Europe stocks on edge as Spain releases bank audit
LONDON (MarketWatch) -- European shares closed lower on Thursday following a disappointing batch of U.S. economic data and ahead of a closely watched independent audit of Spain's banking sector.
The Stoxx Europe 600 index (SXXP) closed 0.5% lower at 248.40, snapping a four-day winning streak.
Investors in Europe were kept on edge up until the market close in anticipation of the audit of Spain's troubled banks. The assessment showed that the nation's banks may need between 16 billion euros ($20 billion) and €62 billion to recapitalize.Audit of Spanish banks released
Spanish stocks were pulled in opposite directions ahead of the audit, but spent most of the day in positive territory after the Spanish government succeeded in selling €2.2 billion of bonds of various maturities, exceeding its target range of €1 billion to €2 billion. Spain's borrowing costs rise at bond auction
Yields on 10-year Spanish government bonds (10YR_ESP) were lower by 16 basis points at 6.57% in the secondary market, according to electronic trading platform Tradeweb. A basis point is 1/100 of a percentage point.
The IBEX 35 index (IBEX) ended the highly volatile session 0.3% lower at 6,773.50, after trading as high as 6,914.90 earlier in the day. However, most banks still ended higher, with
"Not surprisingly, most of the stocks that have shown the biggest jumps have also been the most heavily shorted so [there's] definitely a feeling of not wanting to be caught out," said David Gualtieri, director of equity sales at Intermoney Valores in Madrid, in emailed comments.
The broader European stock market struggled for direction for most of the session, but was sent lower in afternoon action after the Philadelphia Fed Index showed a sharp decline in June for manufacturing activity in the region. It hit the lowest level since August 2011. Philly factory activity contracts sharply in June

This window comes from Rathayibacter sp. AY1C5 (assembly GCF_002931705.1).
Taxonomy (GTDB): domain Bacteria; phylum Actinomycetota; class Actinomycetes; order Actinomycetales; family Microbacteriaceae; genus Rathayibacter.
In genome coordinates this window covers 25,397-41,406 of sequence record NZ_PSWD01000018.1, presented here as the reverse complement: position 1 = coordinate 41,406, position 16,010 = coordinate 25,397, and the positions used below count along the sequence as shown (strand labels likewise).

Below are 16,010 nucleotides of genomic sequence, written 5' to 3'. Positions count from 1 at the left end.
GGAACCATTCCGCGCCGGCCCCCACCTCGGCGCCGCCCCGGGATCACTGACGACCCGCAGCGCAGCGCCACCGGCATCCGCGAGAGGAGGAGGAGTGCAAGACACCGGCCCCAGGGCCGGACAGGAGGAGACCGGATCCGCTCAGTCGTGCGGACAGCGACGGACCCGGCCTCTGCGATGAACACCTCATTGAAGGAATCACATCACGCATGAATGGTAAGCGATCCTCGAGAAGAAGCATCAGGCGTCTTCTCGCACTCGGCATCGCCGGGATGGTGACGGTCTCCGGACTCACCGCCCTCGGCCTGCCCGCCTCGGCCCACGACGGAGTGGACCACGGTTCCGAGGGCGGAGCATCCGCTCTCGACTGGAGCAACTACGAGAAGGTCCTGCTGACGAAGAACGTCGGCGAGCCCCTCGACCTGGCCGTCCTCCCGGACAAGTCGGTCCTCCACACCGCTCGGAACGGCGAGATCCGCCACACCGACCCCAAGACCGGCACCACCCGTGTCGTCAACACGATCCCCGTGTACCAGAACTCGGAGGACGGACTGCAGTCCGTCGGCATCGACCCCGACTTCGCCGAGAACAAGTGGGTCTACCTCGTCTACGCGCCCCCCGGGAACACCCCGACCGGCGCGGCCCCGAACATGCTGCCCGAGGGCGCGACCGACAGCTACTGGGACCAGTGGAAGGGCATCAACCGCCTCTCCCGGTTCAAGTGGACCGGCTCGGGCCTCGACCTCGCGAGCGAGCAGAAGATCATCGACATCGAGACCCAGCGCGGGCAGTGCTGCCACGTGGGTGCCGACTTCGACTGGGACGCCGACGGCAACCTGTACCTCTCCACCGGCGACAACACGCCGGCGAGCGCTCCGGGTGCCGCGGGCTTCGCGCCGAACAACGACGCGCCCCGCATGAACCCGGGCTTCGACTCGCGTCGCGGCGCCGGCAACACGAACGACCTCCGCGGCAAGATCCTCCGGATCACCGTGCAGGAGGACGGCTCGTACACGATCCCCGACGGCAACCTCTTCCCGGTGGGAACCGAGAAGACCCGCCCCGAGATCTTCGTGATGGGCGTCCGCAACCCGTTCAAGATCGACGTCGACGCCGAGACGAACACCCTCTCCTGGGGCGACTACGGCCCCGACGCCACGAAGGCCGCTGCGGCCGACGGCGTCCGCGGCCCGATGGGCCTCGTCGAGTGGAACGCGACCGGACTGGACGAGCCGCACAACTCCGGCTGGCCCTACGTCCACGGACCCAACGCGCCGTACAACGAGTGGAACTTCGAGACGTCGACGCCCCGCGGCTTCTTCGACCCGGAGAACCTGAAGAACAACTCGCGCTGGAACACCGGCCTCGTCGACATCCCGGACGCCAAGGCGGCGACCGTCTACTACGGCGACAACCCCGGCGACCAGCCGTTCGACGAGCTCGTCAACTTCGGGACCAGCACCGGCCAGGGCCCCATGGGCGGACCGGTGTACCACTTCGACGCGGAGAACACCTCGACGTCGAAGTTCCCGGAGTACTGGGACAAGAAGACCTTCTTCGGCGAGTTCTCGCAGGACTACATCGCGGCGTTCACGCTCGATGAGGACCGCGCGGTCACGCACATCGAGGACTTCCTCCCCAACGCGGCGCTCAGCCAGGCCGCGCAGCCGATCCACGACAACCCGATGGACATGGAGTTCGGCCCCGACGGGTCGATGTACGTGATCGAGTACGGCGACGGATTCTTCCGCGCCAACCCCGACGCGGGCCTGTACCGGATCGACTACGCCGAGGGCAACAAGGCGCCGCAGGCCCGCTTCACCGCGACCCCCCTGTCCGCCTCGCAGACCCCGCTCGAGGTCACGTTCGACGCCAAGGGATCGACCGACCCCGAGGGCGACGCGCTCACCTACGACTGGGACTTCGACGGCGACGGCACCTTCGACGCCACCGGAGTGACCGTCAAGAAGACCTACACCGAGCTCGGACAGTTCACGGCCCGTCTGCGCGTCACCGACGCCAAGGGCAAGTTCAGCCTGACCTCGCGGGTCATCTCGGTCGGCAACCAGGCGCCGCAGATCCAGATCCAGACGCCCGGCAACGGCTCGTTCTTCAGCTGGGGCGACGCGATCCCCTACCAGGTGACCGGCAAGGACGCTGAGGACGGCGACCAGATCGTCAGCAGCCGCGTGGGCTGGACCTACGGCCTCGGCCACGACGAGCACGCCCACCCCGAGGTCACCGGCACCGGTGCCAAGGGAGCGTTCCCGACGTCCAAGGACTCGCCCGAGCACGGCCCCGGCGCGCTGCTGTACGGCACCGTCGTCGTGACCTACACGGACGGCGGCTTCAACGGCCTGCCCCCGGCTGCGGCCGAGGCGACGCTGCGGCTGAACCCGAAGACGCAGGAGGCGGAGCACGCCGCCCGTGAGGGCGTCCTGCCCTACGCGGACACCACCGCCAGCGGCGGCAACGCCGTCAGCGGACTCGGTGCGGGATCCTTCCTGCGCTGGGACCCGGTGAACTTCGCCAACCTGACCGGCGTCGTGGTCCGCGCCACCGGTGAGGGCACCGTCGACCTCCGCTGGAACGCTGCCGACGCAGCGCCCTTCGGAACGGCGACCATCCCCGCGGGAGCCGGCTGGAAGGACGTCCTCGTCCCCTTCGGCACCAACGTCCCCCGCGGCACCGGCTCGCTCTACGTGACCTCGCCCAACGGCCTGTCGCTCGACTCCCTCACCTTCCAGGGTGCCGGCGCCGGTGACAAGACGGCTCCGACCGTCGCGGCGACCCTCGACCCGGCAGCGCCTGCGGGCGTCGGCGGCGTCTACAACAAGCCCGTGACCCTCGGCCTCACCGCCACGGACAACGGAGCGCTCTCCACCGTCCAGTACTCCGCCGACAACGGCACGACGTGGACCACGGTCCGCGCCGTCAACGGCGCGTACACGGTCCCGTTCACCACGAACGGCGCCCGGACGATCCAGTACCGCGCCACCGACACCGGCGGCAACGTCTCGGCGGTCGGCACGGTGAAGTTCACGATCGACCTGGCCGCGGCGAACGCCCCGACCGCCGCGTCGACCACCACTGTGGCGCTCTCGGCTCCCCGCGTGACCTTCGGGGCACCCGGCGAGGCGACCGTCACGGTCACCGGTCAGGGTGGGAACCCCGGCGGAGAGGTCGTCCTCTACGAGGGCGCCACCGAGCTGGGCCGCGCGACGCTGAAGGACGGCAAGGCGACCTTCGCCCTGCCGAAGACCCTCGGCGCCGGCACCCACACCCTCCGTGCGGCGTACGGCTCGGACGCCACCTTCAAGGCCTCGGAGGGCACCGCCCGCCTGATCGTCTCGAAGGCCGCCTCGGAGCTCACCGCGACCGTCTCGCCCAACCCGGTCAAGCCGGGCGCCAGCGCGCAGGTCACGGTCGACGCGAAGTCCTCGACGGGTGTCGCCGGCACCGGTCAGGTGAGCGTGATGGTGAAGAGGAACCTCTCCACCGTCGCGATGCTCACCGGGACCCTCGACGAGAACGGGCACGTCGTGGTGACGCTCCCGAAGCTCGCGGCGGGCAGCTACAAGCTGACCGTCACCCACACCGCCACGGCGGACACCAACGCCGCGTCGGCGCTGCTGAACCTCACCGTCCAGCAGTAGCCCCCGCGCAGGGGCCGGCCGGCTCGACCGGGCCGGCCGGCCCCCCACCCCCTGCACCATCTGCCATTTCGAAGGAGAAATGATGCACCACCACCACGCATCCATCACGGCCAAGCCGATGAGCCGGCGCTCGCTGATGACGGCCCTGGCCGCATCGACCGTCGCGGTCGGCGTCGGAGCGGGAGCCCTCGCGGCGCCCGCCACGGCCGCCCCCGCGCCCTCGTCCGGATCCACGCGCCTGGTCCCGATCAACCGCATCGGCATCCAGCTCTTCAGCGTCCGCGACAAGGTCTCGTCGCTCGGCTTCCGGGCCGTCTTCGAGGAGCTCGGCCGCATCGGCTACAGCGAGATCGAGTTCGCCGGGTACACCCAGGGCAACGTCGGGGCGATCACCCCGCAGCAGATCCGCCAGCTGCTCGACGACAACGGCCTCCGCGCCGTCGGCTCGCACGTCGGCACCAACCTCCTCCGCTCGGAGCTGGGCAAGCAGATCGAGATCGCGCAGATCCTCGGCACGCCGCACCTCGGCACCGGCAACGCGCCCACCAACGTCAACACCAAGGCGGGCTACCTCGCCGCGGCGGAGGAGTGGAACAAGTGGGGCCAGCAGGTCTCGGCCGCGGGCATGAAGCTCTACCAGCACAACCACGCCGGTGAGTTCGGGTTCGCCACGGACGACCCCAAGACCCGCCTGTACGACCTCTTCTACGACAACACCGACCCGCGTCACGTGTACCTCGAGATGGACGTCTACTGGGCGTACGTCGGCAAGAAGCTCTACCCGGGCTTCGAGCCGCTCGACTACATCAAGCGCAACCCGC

Existing home sales also disappointed, down 1.5% in May. Sales of U.S. existing homes fall 1.5% in May
Meanwhile, jobless claims from the U.S. nudged down by 2,000 to 387,000 last week. U.S. jobless claims barely changed in latest week
U.S. stock were lower on Wall Street. Market snapshot
"People are looking at the U.S. as some kind of engine for the global recovery, so how [the U.S. economy is] growing is important for European markets. Any kind of signs that the U.S. is growing will provide growth for risk assets," said Oliver Wallin, investment director at Octopus Investments.
European stocks also reacted to news from the prior day that the U.S. Federal Reserve failed to meet market hopes when it didn't announce another round of quantitative easing in its policy announcement Wednesday. Fed continues 'Twist'; Bernanke hints at more
"Investors were building themselves up in anticipation ahead of the announcement, but were setting themselves up for a disappointment. They didn't get QE as it wanted," Wallin said.
Anticipation for further central-bank action in Europe, particularly from the Bank of England and the European Central Bank, could spur another short-term rally, he said, although it could be short-lived.
Among data releases in Europe, the composite purchasing managers index for the euro zone in June was unchanged from May's 35-month low, according to a preliminary reading from Markit. June euro-zone PMI stays at 35-month low
Resources weight on FTSE 100
The FTSE 100 index (UKX) closed 1% lower at 5,566.36, as resource firms weighed in the wake of further weakening in Chinese business activity, as a preliminary reading of HSBC's purchasing index dropped to a seven-month low in June. China manufacturing weakens further in June: HSBC
Meanwhile, news reports said that major U.K. banks were poised for a downgrade by Moody's Investors Service later in the evening.
German stocks were lower, with
Elsewhere, Royal KPN NV (KPN) dropped 5.3% after UBS downgraded the stock to neutral from buy.